The NLRH ran from March 17, 1973 to December 28, 1974, and was broadcast on hundreds of stations nationwide. It was one of the best radio comedy shows ever produced, and introduced many talented perfomers to a national audience for the first time, including Chevy Chase, John Belushi, Christopher Guest, Michael O’Donoghue, Bill Murray, Brian Doyle-Murray, Gilda Radner, Harry Shearer, Harold Ramis, Joe Flaherty, and many others. I’ve always meant to have this on the site, but didn’t have the information or resources necessary to do so—until now. Reader Dave Meredith, who has been collecting and listening to the shows, has agreed to contribute information about the NLRH for Mark’s Very Large National Lampoon Site. Dave appears to be a “can-do” kind of guy, so I feel confident that it’s really gonna happen. Stay tuned!
Talk about friends in high places! I was recently contacted by the woman who appeared on the cover of Vol. 1, No. 1, April 1970 (Sex) issue of National Lampoon, who now lives in the mountains of a western state. She graciously let me in on the story of how she happened to get on that cover. (I promised I wouldn’t reveal her name, to protect her privacy.) Here is how it happened, in her own words:
“In New York, models take their portfolios around to different photographers . . . it’s called ‘making the rounds.’ If the photographers are in need of models, sometimes one can pick up a quick shoot rather than waiting to be booked. The day the cover was shot was such a day. I had been to about ten studios, picked up a few free test photos that I would use for my book, but no paying job. I was not yet well known, but had done a fair amount of catalog work and some paperback book covers and such . . .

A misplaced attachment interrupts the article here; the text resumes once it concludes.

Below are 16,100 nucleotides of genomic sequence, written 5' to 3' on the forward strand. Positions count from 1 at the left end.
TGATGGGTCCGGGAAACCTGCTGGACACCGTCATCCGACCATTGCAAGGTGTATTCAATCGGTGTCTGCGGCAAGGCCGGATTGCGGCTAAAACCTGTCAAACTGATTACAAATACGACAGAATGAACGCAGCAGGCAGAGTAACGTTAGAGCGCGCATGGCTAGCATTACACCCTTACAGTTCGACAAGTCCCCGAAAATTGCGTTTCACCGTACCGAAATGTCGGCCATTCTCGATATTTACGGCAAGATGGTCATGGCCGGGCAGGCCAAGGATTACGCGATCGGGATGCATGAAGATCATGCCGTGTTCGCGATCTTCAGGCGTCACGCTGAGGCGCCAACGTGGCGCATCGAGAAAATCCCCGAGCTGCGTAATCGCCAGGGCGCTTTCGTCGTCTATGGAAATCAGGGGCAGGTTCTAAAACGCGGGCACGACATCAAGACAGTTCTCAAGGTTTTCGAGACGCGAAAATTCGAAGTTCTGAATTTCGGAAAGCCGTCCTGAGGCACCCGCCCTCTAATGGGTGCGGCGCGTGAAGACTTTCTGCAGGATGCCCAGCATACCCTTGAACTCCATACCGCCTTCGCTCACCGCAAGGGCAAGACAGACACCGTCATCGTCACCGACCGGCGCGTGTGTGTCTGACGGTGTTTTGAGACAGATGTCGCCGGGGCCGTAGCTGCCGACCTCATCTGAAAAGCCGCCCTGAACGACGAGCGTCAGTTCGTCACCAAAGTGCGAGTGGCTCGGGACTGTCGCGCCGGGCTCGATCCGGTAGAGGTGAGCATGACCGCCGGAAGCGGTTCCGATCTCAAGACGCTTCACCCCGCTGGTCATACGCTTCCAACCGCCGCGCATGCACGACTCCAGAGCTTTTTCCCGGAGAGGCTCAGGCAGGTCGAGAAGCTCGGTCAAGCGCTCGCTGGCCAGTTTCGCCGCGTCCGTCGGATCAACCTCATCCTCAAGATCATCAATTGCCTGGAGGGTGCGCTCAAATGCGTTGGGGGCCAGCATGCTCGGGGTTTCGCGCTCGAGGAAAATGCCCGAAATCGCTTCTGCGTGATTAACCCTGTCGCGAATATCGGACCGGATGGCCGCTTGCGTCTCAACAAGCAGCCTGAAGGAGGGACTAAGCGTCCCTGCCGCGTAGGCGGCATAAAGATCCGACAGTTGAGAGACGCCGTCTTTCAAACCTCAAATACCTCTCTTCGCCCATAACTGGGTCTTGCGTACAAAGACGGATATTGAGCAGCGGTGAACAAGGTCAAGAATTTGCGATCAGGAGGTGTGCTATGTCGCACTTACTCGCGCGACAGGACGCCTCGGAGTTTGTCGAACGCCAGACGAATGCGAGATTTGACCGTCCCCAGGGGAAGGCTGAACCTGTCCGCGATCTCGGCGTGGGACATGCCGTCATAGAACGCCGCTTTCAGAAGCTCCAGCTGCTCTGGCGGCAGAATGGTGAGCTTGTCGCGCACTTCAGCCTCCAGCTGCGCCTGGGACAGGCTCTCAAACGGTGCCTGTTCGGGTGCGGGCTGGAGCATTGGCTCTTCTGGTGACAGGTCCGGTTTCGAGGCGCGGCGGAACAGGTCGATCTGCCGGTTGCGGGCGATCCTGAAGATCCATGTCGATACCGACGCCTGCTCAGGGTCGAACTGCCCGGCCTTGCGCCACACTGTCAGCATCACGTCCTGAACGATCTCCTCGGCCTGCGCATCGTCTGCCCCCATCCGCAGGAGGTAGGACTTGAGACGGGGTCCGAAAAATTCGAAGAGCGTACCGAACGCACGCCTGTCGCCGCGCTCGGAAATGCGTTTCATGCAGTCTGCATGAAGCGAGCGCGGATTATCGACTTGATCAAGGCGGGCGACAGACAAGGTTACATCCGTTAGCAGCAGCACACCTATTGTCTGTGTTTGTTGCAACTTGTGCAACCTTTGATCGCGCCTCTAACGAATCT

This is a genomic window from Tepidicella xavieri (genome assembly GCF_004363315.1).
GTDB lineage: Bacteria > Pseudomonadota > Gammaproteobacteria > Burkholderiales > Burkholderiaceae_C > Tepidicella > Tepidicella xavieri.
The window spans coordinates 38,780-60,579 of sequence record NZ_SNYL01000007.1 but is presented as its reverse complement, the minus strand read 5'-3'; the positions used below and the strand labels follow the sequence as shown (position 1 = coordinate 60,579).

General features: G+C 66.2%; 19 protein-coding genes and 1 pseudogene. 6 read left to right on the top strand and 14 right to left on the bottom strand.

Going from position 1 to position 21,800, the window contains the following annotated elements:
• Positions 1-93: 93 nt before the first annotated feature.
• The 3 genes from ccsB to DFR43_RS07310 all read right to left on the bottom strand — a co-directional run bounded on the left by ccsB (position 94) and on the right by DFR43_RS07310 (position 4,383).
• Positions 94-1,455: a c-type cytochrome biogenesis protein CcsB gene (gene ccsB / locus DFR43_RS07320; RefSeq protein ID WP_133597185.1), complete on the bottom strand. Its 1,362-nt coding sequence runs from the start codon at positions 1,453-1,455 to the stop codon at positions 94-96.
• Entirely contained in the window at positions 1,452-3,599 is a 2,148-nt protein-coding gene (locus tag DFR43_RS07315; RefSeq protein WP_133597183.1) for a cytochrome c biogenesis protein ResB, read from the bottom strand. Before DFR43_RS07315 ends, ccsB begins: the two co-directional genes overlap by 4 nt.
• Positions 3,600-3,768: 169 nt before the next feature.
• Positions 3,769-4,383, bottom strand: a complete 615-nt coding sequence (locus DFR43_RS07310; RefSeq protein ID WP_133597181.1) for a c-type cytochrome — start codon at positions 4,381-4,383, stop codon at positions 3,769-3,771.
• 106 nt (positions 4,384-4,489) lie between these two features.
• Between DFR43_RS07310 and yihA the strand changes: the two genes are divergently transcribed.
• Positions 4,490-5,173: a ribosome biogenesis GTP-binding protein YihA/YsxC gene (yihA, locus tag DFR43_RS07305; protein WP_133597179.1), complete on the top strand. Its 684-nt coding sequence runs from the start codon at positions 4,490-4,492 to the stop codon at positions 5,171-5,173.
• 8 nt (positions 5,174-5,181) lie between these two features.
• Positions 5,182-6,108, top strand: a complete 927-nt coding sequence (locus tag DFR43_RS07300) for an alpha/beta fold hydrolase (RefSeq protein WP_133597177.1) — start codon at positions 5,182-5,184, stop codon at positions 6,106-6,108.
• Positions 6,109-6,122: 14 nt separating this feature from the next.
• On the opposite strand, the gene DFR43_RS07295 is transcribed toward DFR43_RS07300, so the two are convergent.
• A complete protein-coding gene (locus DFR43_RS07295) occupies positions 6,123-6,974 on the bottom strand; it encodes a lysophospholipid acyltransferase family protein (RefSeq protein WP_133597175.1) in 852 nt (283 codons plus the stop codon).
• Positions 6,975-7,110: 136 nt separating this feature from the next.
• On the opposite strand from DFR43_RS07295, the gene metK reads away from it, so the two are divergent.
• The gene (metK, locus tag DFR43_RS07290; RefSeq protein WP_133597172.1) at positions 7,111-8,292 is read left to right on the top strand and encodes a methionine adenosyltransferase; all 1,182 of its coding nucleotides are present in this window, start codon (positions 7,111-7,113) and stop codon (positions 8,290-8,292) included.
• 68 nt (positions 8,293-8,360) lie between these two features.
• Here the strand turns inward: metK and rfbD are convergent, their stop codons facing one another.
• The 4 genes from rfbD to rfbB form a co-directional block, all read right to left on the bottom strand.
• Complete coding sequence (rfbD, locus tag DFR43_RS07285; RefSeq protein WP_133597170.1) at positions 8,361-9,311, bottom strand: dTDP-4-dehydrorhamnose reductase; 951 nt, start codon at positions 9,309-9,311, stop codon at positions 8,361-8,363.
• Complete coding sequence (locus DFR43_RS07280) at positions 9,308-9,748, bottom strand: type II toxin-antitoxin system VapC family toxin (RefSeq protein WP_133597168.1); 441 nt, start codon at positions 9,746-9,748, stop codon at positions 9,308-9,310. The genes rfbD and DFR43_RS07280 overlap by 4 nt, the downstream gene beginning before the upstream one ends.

“When I entered the studio, the photographer (and I am sorry, but I cannot remember his name; I have tried) was in a shoot. He had a busty blonde model in a bikini against a backdrop and he kept saying, “I want you to look sexy . . . real sexy. She was posing, and I suppose trying. Good looking gal; no passion coming across. I watched for a few more minutes and could hear the frustration in his voice . . .
“I don’t know exactly what possessed me to do this, but I went behind the changing drape and put on the leather suit seen in the shot. A girlfriend had loaned it to me, as I had wanted some photos taken in it; I was to return it that day. The suit was a whole size too small and of no use to me . . . I thought. Nonetheless, it is all that I had with me. I wiggled into this suit—could not come close to buttoning it up—quietly walked across the studio until I was almost in view. The photographer was still engrossed in, ‘No, look really sexy.’
“I waited until he looked up from the camera, the look of a long sigh on his face. I stepped onto the backdrop paper—hit the pose and said, ‘He means like this.’ The photographer got that ‘YES’ look on his face and he shot the picture without ever looking through the lens. One shot. I am afraid my baroque sense of humor took over because I walked away, redressed and left. No release, no name . . . he did not even know who I was; hence, ‘the model is unidentified.’
“I did not know that they had used my picture for that cover shot until photographers who knew me started to call my agent and request me as a model.”
Speaking of Michael O’Donoghue… I finally went out and bought the Dennis Perrin biography, “Mr. Mike:The Life and Work of Michael O’Donoghue, Man Who Made Comedy Dangerous,” and am about half way through. Very fascinating book! Knowing his history prior to his NatLamp days really sheds light on his work at the magazine. His pieces in National Lampoon make a even more sense when you see they are part of a much larger picture. The book also reveals O’Donoghue’s importance in setting the tone and personality of the magazine in contrast to its more restrained Harvard Lampoon roots.